Pushed into water, the robot looks like nothing so much as a giant carrot, puttering about a vast ocean. Named “EMILY”, the machine is a tethered and remotely piloted life preserver, designed and built by Hydronalix. The name awkwardly stands for “EMergency Integrated Lifesaving lanYard”, and we praised an early version of the product in 2010 as the Best Of What’s New. Now, to help save refugees on capsizing boats in the Aegean and Mediterranean, Greece’s Coast Guard is testing the robot rescuers.
The robots made their way to Greece through the Center for Robot-Assisted Search and Rescue at Texas A&M University and the work of Roboticists Without Borders. As Wired reports:
In fact, NGOs on the island [of Lesvos, in Greece] had already been thinking about using UAVs to aid rescue efforts, says Robin Murphy, the Texas A&M roboticist running the project. “In the meantime we were saying, ‘You’re talking about people drowning,'” Murphy says. “There’s this new technology, EMILY, these robots that are life preservers.”
The EMILY robots can pull a rescue line up to 2,400 feet, and can carry up to five people. Once the people have grabbed one, that tether can be reeled in and the people safely placed onboard a seaworthy vessel. EMILY’s batteries only last about 20 minutes, but they can be swapped out easily, allowing more trips to sea.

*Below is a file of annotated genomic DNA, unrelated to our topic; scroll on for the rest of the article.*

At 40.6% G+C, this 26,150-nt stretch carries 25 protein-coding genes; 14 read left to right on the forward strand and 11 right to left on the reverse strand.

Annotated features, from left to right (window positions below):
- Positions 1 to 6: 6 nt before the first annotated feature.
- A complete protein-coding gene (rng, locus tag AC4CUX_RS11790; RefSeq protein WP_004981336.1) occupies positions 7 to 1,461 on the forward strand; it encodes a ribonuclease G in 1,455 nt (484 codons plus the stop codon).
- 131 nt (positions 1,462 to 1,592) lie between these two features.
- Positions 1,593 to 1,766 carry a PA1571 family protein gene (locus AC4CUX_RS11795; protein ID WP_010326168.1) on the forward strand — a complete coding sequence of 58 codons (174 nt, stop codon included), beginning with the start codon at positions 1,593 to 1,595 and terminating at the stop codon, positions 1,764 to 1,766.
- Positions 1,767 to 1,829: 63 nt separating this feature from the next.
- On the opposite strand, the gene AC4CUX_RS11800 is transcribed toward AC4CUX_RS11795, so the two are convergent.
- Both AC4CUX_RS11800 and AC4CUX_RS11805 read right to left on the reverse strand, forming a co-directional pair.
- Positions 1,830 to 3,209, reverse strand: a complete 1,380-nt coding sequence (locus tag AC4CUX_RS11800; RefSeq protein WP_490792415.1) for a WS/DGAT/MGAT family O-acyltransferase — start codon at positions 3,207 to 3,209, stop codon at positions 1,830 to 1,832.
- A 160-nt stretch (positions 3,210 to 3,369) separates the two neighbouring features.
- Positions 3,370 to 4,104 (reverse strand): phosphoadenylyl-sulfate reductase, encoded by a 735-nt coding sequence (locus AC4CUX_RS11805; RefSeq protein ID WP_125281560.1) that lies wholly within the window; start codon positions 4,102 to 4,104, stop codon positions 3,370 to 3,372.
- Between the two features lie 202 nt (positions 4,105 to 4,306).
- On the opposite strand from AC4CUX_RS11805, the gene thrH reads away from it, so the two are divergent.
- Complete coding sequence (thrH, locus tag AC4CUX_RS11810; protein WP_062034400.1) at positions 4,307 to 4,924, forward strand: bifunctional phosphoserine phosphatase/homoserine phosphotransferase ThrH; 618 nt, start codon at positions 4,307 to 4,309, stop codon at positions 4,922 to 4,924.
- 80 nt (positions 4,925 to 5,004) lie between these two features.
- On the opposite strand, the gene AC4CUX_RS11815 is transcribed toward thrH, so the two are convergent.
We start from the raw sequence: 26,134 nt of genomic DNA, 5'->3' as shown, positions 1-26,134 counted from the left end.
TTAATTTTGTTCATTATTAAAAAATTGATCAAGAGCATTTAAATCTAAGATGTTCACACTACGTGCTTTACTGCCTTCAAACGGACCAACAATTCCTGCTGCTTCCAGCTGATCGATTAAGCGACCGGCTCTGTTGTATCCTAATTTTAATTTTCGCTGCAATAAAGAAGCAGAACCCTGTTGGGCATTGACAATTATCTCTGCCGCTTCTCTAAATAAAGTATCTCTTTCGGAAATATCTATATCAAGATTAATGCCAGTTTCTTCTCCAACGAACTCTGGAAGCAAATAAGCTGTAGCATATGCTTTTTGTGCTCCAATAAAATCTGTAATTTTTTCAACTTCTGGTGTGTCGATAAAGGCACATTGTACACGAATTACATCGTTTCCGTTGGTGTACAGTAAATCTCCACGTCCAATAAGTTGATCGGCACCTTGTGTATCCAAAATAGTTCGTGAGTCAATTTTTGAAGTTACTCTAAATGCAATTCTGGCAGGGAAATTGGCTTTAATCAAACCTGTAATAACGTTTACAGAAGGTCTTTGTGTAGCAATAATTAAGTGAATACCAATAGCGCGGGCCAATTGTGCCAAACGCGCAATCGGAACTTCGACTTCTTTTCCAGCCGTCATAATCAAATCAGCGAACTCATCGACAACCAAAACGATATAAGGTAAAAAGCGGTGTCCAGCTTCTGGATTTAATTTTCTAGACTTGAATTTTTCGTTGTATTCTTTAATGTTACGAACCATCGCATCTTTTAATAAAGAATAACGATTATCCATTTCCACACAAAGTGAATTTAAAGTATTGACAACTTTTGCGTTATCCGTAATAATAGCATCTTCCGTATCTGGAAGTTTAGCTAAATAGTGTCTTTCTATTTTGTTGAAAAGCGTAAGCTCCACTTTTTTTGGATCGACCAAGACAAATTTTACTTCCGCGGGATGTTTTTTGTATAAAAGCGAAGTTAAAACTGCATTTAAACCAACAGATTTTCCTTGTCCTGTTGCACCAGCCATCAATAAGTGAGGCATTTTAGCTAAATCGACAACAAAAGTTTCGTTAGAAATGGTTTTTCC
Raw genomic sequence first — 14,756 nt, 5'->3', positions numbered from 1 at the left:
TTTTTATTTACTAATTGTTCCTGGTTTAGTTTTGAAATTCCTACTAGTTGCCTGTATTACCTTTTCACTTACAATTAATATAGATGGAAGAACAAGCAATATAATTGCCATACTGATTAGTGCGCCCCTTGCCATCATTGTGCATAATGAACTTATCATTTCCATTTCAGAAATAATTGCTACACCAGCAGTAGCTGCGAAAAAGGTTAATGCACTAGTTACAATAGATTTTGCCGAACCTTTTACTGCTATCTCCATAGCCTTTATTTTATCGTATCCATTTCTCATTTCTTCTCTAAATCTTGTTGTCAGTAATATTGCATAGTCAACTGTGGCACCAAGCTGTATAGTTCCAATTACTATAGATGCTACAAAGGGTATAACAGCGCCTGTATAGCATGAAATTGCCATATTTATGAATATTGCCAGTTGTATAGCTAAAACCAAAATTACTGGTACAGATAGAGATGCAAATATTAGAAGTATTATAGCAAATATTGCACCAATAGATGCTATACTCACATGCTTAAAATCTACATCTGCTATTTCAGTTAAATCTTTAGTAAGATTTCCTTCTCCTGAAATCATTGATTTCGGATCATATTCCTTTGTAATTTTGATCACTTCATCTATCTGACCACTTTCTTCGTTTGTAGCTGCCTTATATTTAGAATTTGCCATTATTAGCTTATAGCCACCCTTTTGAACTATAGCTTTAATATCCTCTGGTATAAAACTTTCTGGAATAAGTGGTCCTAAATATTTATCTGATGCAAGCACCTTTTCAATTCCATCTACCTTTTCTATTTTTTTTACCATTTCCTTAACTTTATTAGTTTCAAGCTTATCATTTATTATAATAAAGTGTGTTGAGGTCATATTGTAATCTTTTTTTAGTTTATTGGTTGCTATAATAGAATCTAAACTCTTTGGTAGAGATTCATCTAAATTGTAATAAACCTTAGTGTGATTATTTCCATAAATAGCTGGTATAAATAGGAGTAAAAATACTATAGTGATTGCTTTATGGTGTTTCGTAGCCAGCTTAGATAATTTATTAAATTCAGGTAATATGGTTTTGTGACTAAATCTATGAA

Just over four feet long and with a top speed of 22 mph, EMILY is jet-powered in the same way as a jet ski. It has a five-foot tall flag, letting its operators see it from above the surface.
Rescuers have used EMILY robots before, in very different circumstances than Greece. The director of the center, Robin Murphy, wrote in a blog post:
What’s different about the Greek deployment is that instead of EMILY being used to rescue 1 or 2 swimmers or people trapped in rising floodwaters, she is expected to be used in situations where a boat with 30-40 people have capsized. Chief John Sims from Rural/Metro Fire Department, Pima, (our 4th team member) is anticipating situations where rescuers can concentrate on saving children and unconscious victims while sending EMILY to the conscious and responsive people.
The team is visiting the island of Lesvos for ten days, testing EMILY together with tethered camera-carrying quadcopters as tools to help in maritime rescue. They also hope to raise enough funds so that, after the team leaves, they can leave an EMILY behind. That will take this mission from proof of concept to permanent rescue installation.